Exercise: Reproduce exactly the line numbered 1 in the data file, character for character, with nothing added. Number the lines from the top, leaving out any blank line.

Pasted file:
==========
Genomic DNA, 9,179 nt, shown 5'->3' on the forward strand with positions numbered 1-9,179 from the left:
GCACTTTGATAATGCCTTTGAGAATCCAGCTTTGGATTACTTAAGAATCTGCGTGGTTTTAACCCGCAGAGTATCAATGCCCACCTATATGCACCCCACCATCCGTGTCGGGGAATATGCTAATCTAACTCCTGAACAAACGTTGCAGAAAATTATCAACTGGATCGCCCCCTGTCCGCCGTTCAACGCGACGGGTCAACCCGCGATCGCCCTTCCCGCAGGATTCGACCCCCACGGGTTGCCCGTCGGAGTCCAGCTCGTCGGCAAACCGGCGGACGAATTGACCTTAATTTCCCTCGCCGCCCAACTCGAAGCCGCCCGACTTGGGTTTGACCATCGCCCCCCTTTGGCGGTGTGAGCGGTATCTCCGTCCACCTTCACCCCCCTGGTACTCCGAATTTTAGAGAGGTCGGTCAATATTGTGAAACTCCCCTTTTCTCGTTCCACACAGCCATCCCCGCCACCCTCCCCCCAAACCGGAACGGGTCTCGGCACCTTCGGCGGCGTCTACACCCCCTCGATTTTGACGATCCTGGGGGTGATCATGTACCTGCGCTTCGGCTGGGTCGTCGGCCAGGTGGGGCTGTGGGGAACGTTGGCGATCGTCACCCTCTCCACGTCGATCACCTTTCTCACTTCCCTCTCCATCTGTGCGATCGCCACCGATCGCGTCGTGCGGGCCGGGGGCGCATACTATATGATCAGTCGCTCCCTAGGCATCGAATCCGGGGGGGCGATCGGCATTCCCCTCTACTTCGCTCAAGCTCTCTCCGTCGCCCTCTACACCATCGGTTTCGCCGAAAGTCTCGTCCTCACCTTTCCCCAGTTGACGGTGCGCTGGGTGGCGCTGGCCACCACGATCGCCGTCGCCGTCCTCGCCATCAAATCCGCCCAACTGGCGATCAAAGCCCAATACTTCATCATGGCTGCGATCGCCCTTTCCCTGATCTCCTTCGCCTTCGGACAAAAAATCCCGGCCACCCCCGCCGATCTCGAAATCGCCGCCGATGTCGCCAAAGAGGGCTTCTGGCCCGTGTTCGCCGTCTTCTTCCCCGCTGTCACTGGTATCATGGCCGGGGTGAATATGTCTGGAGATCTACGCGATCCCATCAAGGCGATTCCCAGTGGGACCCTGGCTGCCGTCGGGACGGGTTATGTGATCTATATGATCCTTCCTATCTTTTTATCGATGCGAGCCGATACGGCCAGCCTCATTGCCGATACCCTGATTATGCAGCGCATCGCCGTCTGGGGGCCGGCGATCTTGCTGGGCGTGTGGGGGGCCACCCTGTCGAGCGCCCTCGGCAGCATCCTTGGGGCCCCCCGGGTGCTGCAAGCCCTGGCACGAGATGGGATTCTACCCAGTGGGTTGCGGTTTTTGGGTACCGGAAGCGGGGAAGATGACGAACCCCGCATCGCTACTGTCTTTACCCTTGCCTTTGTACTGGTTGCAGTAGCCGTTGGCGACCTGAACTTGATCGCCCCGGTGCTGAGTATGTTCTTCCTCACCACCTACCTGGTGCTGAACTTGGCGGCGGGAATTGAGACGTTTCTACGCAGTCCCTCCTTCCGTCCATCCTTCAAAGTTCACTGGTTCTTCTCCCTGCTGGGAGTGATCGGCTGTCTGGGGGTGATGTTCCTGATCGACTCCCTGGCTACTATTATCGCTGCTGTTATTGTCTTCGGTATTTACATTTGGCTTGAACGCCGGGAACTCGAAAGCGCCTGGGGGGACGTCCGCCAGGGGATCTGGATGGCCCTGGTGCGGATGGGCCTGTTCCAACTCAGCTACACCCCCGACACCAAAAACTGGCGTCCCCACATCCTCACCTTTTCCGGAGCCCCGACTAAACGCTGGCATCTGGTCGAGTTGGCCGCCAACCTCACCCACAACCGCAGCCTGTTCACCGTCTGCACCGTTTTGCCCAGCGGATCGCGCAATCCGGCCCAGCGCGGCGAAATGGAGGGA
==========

Genomic DNA, 9,179 nt, shown 5'->3' on the forward strand with positions numbered 1-9,179 from the left: